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Before yesterdayReverse Engineering 0x4 Fun

Comodo Antivirus - Sandbox Race Condition Use-After-Free (CVE-2019-14694)

13 August 2019 at 16:14
In this blogpost I'm going to share an analysis of a recent finding in yet another Antivirus, this time in Comodo AV. After reading this awesome research by Tenable, I decided to give it a look myself and play a bit with the sandbox.

I ended up finding a vulnerability by accident in the kernel-mode part of the sandbox implemented in the minifilter driver cmdguard.sys. Although the impact is just a BSOD (Blue Screen of Death), I have found the vulnerability quite interesting and worthy of a write-up.

Comodo's sandbox filters file I/O allowing contained processes to read from the volume normally but redirects all writes to '\VTRoot\HarddiskVolume#\' located at the root of the volume on which Windows is installed.

For each file or directory opened (IRP_MJ_CREATE) by a contained process, the preoperation callback allocates an internal structure where multiple fields are initialized.

The callbacks for the minifilter's data queue, a cancel-safe IRP queue, are initialized at offset 0x140 of the structure as the disassembly below shows. In addition, the queue list head is initialized at offset 0x1C0, and the first QWORD of the same struct is set to 0xB5C0B5C0B5C0B5C.

(Figure 1)

Next, a stream handle context is set for the file object and a pointer to the previously discussed internal structure is stored at offset 0x28 of the context.
Keep in mind that a stream handle context is unique per file object (user-mode handle).

(Figure 2)

The only minifilter callback which queues IRPs to the data queue is present in the IRP_MJ_DIRECTORY_CONTROL preoperation callback for the minor function IRP_MN_NOTIFY_CHANGE_DIRECTORY.

Before the IRP_MJ_DIRECTORY_CONTROL checks the minor function, it first verifies whether a stream handle context is available and whether a data queue is already present within. It checks if the pointer at offset 0x28 is valid and whether the magic value 0xB5C0B5C0B5C0B5C is present.

(Figure 3) : Click to Zoom

Before the call to FltCbdqInsertIo, the stream handle context is retrieved and a non-paged pool allocation of size 0xE0 is made of which the pointer is stored in RDI as shown below.

(Figure 4)

Later on, this structure is stored inside the FilterContext array of the FLT_CALLBACK_DATA structure for this request and is passed as a context to the insert routine.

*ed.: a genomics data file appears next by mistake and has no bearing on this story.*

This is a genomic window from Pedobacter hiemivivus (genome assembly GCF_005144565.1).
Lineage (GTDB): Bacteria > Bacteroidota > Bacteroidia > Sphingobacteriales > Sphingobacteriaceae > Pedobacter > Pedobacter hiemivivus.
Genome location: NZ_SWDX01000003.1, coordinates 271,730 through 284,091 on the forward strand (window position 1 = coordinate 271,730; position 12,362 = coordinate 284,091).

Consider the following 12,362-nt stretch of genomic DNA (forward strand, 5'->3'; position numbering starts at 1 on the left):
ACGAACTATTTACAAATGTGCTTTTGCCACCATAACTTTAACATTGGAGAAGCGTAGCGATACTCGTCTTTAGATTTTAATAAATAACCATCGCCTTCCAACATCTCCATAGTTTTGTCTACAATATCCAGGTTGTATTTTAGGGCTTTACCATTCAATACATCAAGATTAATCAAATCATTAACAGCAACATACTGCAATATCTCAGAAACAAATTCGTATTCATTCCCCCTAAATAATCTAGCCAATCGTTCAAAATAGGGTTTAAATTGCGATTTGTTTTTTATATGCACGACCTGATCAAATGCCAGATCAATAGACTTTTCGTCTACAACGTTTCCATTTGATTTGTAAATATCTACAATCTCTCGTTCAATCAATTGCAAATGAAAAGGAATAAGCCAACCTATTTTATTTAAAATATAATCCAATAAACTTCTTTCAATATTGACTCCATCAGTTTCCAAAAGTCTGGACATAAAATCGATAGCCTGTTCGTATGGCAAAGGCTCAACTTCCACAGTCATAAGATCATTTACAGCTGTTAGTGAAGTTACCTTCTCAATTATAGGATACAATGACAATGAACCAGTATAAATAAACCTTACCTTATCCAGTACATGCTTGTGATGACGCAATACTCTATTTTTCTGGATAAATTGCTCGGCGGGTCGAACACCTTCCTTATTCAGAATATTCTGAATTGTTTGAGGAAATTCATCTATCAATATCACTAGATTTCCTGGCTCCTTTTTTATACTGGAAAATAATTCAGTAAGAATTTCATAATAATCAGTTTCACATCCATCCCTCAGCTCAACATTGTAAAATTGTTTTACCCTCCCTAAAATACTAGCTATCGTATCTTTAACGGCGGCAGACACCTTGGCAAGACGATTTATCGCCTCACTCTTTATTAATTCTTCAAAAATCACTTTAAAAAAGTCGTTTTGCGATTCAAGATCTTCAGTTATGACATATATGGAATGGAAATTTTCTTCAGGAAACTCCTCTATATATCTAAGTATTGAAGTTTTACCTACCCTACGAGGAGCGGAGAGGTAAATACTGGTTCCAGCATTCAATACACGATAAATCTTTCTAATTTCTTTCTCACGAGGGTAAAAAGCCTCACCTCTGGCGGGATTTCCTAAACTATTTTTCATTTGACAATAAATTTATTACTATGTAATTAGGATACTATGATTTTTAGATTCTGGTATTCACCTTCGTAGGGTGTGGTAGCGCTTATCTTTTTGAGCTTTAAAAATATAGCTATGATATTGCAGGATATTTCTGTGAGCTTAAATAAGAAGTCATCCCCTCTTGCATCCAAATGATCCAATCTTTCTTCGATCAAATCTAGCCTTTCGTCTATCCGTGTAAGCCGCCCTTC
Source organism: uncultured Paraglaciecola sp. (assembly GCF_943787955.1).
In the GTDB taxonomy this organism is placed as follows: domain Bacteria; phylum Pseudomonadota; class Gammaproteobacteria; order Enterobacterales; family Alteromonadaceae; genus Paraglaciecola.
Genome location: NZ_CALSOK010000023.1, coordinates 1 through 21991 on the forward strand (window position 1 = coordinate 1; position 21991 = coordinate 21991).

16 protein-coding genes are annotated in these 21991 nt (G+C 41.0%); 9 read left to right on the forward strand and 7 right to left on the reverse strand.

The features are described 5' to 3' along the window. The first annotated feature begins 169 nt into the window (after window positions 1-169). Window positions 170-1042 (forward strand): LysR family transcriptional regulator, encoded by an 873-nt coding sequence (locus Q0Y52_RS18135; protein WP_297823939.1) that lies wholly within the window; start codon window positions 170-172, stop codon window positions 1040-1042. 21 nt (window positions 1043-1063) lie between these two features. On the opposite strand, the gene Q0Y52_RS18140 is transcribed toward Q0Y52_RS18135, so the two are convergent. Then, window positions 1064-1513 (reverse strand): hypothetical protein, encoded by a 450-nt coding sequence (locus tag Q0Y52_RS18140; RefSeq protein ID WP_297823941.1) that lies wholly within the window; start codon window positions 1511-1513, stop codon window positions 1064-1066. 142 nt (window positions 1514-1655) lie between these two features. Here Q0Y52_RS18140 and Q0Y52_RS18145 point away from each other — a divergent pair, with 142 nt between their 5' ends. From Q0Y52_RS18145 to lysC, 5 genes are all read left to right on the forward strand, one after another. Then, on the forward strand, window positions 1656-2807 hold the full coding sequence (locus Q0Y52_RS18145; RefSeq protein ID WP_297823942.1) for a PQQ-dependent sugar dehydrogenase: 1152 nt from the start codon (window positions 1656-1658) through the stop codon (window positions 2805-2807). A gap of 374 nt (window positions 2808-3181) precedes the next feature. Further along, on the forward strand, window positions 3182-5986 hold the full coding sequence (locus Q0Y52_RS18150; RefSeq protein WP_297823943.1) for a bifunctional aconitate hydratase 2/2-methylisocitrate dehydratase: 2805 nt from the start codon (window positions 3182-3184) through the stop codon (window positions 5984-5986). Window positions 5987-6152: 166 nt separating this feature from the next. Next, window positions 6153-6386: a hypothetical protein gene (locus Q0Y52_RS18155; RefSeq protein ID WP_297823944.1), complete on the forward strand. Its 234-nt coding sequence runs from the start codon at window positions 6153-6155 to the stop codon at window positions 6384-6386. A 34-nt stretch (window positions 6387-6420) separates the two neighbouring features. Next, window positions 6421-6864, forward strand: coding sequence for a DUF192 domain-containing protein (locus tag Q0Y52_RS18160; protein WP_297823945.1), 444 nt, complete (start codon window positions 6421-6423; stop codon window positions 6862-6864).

(Figure 5)

FltCbdqInsertIo will eventually call the InsertIoCallback (seen initialized on Figure 1). Examining this routine we see that it queues the callback data structure to the data queue and then invokes FltQueueDeferredIoWorkItem to insert a work item that will be dispatched in a system thread later on.

As you can see from the disassembly below, the work item's dispatch routine (DeferredWorkItemRoutine) receives the newly allocated non-paged memory (Figure 4) as a context.

(Figure 6) : Click To Zoom
Here is a quick recap of what we saw until now :
  • For every file/directory open, a data queue is initialized and stored at offset 0x140 of an internal structure.
  • A context is allocated in which a pointer to the previous structure is stored at offset 0x28. This context is set as a stream handle context.
  • If that's the case, a non-paged pool allocation of size 0xE0 is made and initialized.
  • The allocation is stored inside the FLT_CALLBACK_DATA and is passed to FltCbdqInsertIo as a context.
  • FltCbdqInsertIo ends up calling the insert callback (InsertIoCallback) with the non-paged pool allocation as a context.
  • The insert callback inserts the request into the queue, queues a deferred work item with the same allocation as a context. 
It is very simple for a sandboxed user-mode process to make the minifilter take this code path, it only needs to call the API FindFirstChangeNotificationA on an arbitrary directory.

Let's carry on.